Changes in the source text or in the translation text dy­nami­cal­ly lead to (partial) new translations, the system con­tinu­ous­ly and directly takes into account changes and extensions made by the user. This also applies to the correction of any translation errors that may occur: If you start to reformulate something (partially) in the trans­lated text, DeepL immediately dis­plays suggestions for sentence changes or re­for­mu­la­tions when you write the first word, including the actually correct translation if this has not been selected by the system or if the source text has not been formulated clearly enough. The sys­tem is extremely user-friendly, even with regard to in­cor­rect input, such as typos or omitted words.

For its translations, DeepL accesses the huge data treas­ure of the context-sensitive dictionary Linguee, which it has acquired since 2007. Currently the following 24 languages are supported for translations: Bul­ga­rian, Chinese, Czech, Danish, Dutch, English (Ameri­can Eng­lish and British English), Estonian, Finn­ish, French, Ger­man, Greek, Hungarian, Italian, Japa­nese, Latvian, Lithua­nian, Polish, Por­tu­guese (also Brazilian Por­tu­guese), Romanian, Russian, Slovak, Slovenian, Span­ish, Swedish.

The lan­guage of the user interface fol­lows your browser's identification, but it can also be set ex­plic­it­ly in the menu at the bottom left.

Machine translations can never be taken over unchecked by computers, since more complex texts may have room for manoeuvre and more subtle interpretations. However, the machine translation standard that has now been achieved is staggering. Since the translations proposed for factual texts are absolutely ready for printing, it is no longer possible to speak of raw translations. Paragraph by paragraph, polished diamonds are supplied, absolutely natural-language texts; from time to time there are rough diamonds among them, which require minimal post-processing. This system is also excellent for checking the fluency of formulations, partially verifying the grammatical cor­rect­ness of individual phrases, sen­tences and sen­tence constructions, fine-tuning and displaying trans­la­tion al­ter­na­tives.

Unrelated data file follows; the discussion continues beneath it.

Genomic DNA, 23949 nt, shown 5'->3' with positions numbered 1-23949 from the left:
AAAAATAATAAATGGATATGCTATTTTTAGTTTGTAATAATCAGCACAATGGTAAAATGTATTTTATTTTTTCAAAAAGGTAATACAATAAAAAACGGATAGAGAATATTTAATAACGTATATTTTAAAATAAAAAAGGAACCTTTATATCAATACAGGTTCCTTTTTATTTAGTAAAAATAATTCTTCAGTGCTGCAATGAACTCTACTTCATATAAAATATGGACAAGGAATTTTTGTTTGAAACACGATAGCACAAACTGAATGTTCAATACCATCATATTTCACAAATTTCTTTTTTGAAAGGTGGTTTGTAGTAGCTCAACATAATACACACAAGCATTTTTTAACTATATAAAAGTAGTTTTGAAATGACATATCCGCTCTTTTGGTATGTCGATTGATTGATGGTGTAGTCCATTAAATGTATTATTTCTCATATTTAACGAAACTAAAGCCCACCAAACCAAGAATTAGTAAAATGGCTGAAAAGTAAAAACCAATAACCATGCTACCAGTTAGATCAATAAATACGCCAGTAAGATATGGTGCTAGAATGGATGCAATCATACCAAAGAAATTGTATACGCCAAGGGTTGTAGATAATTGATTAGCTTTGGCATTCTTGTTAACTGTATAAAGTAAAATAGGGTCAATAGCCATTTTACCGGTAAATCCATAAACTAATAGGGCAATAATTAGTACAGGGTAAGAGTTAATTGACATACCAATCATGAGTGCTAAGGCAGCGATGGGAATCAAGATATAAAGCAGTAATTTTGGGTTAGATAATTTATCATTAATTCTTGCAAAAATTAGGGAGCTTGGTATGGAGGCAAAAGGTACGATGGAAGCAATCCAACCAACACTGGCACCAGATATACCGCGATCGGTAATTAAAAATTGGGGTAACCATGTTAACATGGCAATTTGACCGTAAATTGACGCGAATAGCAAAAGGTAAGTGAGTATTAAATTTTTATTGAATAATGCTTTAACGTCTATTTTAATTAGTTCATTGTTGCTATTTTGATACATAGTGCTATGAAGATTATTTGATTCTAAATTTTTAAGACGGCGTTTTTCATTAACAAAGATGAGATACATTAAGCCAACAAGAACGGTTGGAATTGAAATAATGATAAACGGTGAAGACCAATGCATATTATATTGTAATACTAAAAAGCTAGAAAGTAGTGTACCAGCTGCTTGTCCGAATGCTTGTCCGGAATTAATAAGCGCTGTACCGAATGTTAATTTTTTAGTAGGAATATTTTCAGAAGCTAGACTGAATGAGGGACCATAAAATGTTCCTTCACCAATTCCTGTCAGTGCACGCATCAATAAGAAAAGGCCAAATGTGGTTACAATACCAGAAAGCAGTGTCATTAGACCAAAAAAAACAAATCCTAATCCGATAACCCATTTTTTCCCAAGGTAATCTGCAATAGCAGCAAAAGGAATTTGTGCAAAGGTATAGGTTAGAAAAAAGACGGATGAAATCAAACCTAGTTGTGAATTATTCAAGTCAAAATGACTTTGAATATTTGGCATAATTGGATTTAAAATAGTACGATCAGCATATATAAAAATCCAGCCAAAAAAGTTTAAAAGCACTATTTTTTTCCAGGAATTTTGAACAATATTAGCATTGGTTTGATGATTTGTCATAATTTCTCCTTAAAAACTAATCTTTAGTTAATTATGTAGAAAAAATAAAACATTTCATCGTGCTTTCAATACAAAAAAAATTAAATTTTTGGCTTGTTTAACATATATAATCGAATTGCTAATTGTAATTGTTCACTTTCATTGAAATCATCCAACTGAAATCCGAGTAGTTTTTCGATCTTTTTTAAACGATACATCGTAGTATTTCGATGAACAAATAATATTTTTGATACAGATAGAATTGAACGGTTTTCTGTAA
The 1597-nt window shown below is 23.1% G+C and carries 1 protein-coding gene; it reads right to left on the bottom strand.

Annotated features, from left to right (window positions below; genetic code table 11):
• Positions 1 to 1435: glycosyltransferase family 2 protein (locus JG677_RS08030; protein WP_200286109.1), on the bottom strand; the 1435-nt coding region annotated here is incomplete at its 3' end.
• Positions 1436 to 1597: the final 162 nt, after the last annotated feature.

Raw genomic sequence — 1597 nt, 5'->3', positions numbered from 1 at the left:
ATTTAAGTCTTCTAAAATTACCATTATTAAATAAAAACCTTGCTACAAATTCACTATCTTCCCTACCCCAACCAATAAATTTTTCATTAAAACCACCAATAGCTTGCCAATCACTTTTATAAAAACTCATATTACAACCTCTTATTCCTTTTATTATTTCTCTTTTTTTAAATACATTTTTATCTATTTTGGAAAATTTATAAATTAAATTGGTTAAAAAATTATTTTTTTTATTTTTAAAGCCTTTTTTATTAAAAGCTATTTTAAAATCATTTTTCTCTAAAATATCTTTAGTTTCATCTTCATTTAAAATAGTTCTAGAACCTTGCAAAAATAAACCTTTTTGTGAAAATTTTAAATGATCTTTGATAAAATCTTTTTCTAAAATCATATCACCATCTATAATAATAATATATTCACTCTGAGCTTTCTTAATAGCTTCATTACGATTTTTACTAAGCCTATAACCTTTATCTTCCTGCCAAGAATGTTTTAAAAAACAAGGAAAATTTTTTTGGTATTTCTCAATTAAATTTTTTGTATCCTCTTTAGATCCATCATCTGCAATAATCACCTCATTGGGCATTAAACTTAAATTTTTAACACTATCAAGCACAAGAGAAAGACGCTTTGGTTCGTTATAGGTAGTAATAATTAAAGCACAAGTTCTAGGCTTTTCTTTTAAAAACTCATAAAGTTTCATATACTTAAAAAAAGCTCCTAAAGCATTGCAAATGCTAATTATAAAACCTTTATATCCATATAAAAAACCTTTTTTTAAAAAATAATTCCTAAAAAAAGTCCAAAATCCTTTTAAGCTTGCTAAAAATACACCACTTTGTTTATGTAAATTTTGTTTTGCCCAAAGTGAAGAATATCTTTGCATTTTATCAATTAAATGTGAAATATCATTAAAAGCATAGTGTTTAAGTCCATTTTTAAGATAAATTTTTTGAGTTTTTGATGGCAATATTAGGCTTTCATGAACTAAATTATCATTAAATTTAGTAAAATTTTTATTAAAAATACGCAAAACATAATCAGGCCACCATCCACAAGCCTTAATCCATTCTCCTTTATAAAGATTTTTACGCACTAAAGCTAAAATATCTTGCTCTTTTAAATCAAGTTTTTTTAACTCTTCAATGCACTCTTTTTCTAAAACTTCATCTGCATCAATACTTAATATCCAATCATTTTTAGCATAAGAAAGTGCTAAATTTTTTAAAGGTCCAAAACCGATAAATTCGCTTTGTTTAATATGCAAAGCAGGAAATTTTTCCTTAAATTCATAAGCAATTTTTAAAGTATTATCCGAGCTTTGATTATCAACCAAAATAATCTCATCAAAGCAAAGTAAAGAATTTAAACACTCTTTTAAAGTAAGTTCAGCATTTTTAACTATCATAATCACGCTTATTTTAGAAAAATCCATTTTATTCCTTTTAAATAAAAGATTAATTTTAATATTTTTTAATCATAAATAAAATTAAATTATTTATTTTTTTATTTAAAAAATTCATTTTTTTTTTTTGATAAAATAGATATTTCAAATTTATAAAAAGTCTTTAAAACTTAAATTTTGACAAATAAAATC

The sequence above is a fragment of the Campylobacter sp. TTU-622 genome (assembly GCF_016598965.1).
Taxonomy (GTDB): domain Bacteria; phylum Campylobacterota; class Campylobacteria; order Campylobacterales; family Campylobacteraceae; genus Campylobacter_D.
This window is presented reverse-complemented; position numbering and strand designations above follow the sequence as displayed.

Inform yourself: WP-​article „DeepL Translator“, DeepL Blog, „Über­set­ze Do­ku­men­te mit DeepL“.

Modern translation systems such as DeepL work context-based, analysing the contextual frame of reference to se­lect the right terms and phrases. Once they have identified the subject area or sub-discipline in which the text is to be lo­cated, they can precisely encircle, compile and arrange the required translation elements, drawing on huge data­bases of subject-vo­cabu­lary-specific (man-made) trans­la­tions, whereby the jargon-specific phrases, idioms and for­mu­la­tions of the target language are accurately selected and assigned.

If an entire, complete document is loaded for translation, as much reference frame information as possible is transferred. If individual sentences or paragraphs are entered for translation, the user must, depending on the case, add additional information for reference frame re­cog­ni­tion, or subsequently make corrections himself, either by overwriting (partially) the translation result, rewriting or supplementing it, or by clicking on individual words in the translation to select alternative proposals. In both cases, the rest of the text may be dynamically retranslated by the system, or new suggestions may be presented in windows that appear.